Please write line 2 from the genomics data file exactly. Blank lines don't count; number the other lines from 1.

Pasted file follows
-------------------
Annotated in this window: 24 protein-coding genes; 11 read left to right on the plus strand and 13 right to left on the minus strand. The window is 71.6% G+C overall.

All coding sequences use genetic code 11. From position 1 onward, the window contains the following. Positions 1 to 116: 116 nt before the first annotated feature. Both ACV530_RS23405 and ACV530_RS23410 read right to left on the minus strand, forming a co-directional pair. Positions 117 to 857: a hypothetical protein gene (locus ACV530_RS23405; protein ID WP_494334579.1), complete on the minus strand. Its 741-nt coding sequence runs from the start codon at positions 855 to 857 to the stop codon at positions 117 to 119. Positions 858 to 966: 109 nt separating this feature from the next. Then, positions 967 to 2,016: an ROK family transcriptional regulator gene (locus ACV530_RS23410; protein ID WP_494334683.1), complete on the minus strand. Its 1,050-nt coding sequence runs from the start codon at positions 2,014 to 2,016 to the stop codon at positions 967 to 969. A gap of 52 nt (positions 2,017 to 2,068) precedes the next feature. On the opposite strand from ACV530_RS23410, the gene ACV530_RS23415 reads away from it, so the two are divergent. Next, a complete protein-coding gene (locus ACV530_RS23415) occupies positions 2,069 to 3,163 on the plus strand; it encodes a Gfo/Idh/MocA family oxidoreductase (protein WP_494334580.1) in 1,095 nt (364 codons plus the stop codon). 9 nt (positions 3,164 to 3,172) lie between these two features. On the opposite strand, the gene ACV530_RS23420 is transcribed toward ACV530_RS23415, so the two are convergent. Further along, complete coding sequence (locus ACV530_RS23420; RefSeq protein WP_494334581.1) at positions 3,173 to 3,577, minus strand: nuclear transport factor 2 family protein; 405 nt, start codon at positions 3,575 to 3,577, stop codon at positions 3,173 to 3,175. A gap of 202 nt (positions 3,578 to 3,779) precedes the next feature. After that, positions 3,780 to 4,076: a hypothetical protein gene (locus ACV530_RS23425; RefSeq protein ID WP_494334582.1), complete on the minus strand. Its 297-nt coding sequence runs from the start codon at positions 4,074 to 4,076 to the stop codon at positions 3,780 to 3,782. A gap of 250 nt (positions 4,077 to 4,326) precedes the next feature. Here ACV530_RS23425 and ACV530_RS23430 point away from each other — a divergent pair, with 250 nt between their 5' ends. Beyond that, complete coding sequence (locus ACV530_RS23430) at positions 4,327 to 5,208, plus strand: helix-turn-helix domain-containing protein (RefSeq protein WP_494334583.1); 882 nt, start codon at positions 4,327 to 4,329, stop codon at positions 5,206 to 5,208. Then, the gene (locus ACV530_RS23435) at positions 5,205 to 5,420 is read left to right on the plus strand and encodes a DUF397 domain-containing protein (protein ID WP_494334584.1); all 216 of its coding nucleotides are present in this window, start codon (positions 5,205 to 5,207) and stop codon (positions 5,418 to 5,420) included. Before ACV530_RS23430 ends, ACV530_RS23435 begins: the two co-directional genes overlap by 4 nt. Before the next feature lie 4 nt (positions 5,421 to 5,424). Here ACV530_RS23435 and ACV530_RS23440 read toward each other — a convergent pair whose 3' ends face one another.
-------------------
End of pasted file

All coding sequences use genetic code 11. From position 1 onward, the window contains the following. Positions 1 to 116: 116 nt before the first annotated feature. Both ACV530_RS23405 and ACV530_RS23410 read right to left on the minus strand, forming a co-directional pair. Positions 117 to 857: a hypothetical protein gene (locus ACV530_RS23405; protein ID WP_494334579.1), complete on the minus strand. Its 741-nt coding sequence runs from the start codon at positions 855 to 857 to the stop codon at positions 117 to 119. Positions 858 to 966: 109 nt separating this feature from the next. Then, positions 967 to 2,016: an ROK family transcriptional regulator gene (locus ACV530_RS23410; protein ID WP_494334683.1), complete on the minus strand. Its 1,050-nt coding sequence runs from the start codon at positions 2,014 to 2,016 to the stop codon at positions 967 to 969. A gap of 52 nt (positions 2,017 to 2,068) precedes the next feature. On the opposite strand from ACV530_RS23410, the gene ACV530_RS23415 reads away from it, so the two are divergent. Next, a complete protein-coding gene (locus ACV530_RS23415) occupies positions 2,069 to 3,163 on the plus strand; it encodes a Gfo/Idh/MocA family oxidoreductase (protein WP_494334580.1) in 1,095 nt (364 codons plus the stop codon). 9 nt (positions 3,164 to 3,172) lie between these two features. On the opposite strand, the gene ACV530_RS23420 is transcribed toward ACV530_RS23415, so the two are convergent. Further along, complete coding sequence (locus ACV530_RS23420; RefSeq protein WP_494334581.1) at positions 3,173 to 3,577, minus strand: nuclear transport factor 2 family protein; 405 nt, start codon at positions 3,575 to 3,577, stop codon at positions 3,173 to 3,175. A gap of 202 nt (positions 3,578 to 3,779) precedes the next feature. After that, positions 3,780 to 4,076: a hypothetical protein gene (locus ACV530_RS23425; RefSeq protein ID WP_494334582.1), complete on the minus strand. Its 297-nt coding sequence runs from the start codon at positions 4,074 to 4,076 to the stop codon at positions 3,780 to 3,782. A gap of 250 nt (positions 4,077 to 4,326) precedes the next feature. Here ACV530_RS23425 and ACV530_RS23430 point away from each other — a divergent pair, with 250 nt between their 5' ends. Beyond that, complete coding sequence (locus ACV530_RS23430) at positions 4,327 to 5,208, plus strand: helix-turn-helix domain-containing protein (RefSeq protein WP_494334583.1); 882 nt, start codon at positions 4,327 to 4,329, stop codon at positions 5,206 to 5,208. Then, the gene (locus ACV530_RS23435) at positions 5,205 to 5,420 is read left to right on the plus strand and encodes a DUF397 domain-containing protein (protein ID WP_494334584.1); all 216 of its coding nucleotides are present in this window, start codon (positions 5,205 to 5,207) and stop codon (positions 5,418 to 5,420) included. Before ACV530_RS23430 ends, ACV530_RS23435 begins: the two co-directional genes overlap by 4 nt. Before the next feature lie 4 nt (positions 5,421 to 5,424). Here ACV530_RS23435 and ACV530_RS23440 read toward each other — a convergent pair whose 3' ends face one another.